Sidney Poitier, 1927 – 2022

By the time I was old enough to pay attention, Sidney Poitier was already an icon, one of the few figures in entertainment genuinely deserving of that term. The major career-capping laurels — the lifetime achievement Oscar, the Kennedy Center Honor, the Congressional Medal of Freedom — were still to come, but it was already understood that Poitier was a Very Important figure. The first Black man to win an Academy Award for a leading role, in the thirty-sixth annual ceremony for dispensing the trophies, Poitier was also a inarguable movie star. He had starring roles in three of the top fifteen highest grossing films of 1967 and could get pictures made by agreeing to topline them. Like Barack Obama later, Poitier was regularly held up as proof by bigotry denialists as proof that racial inequity wasn’t a real problem, as if the term “exception that proves the rule” had never been coined, as if his biggest hits weren’t subject to regular censorship driven by fear and prejudice. He was part of the cultural conversation in a way that, for me, obscured a simple truth: He was an exceptional actor.

For a long time — too long — I knew Poitier’s finest work only through clip packages, and those assemblages of highlights always defaulted to the same few culture-jostling moments: straining in an attempt to haul Tony Curtis onto a moving train, a tender kiss, stalwart graciousness before a flustered Katharine Hepburn, a returned slap, and a resounding proclamation of the manner of personal address he is accustomed to. These might be fine screen moments, genuinely memorable in the context of their films. Taken apart, they’re also resolute statements, conveying social commentary more than drama. Reviewing the peak of his career in retrospect too often felt like examining a commemorative statue erected to honor groundbreaking cultural achievement. Being a first can sometimes disguise greatness. Poitier knew that in the moment, firmly and correctly challenging the press for reducing him to a spokesperson for his race when he was a full, accomplished artist.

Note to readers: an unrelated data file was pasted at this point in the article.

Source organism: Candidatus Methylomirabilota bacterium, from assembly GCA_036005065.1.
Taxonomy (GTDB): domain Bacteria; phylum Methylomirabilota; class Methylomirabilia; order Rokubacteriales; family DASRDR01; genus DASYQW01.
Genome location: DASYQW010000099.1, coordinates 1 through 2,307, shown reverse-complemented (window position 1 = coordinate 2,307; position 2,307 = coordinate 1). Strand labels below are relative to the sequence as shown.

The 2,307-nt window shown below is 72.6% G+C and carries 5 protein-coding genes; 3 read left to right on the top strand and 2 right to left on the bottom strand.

When I finally watched Poitier’s acting, really watched it, I was startled by the totality of it. He had range and command. He carried an almost superhuman magnetism that rivaled that of his contemporaries Marlon Brandon and Paul Newman, the latter once a costar with Poitier. Maybe most surprising to me, he had a rascally energy on screen, a spirited inventiveness that made beats, scenes, entire movies crackle with the energy of life. It’s said often that his trailblazing helped transform cinema (that it took nearly four decades before another Black man grasped the Academy Award for Best Actor in competitive victory argues against that summation), but I’d argue that what he did was more thrilling: He operated profoundly and powerfully within the confines of film acting, demonstrating enviable mastery of the form that relied not one whit on that pioneer status. To use his own assessment, delivered in 1968, Poitier was artist, man, American, contemporary, an awful lot of things. I’m glad I got to witness, as best I could from a distance, the whole of him.

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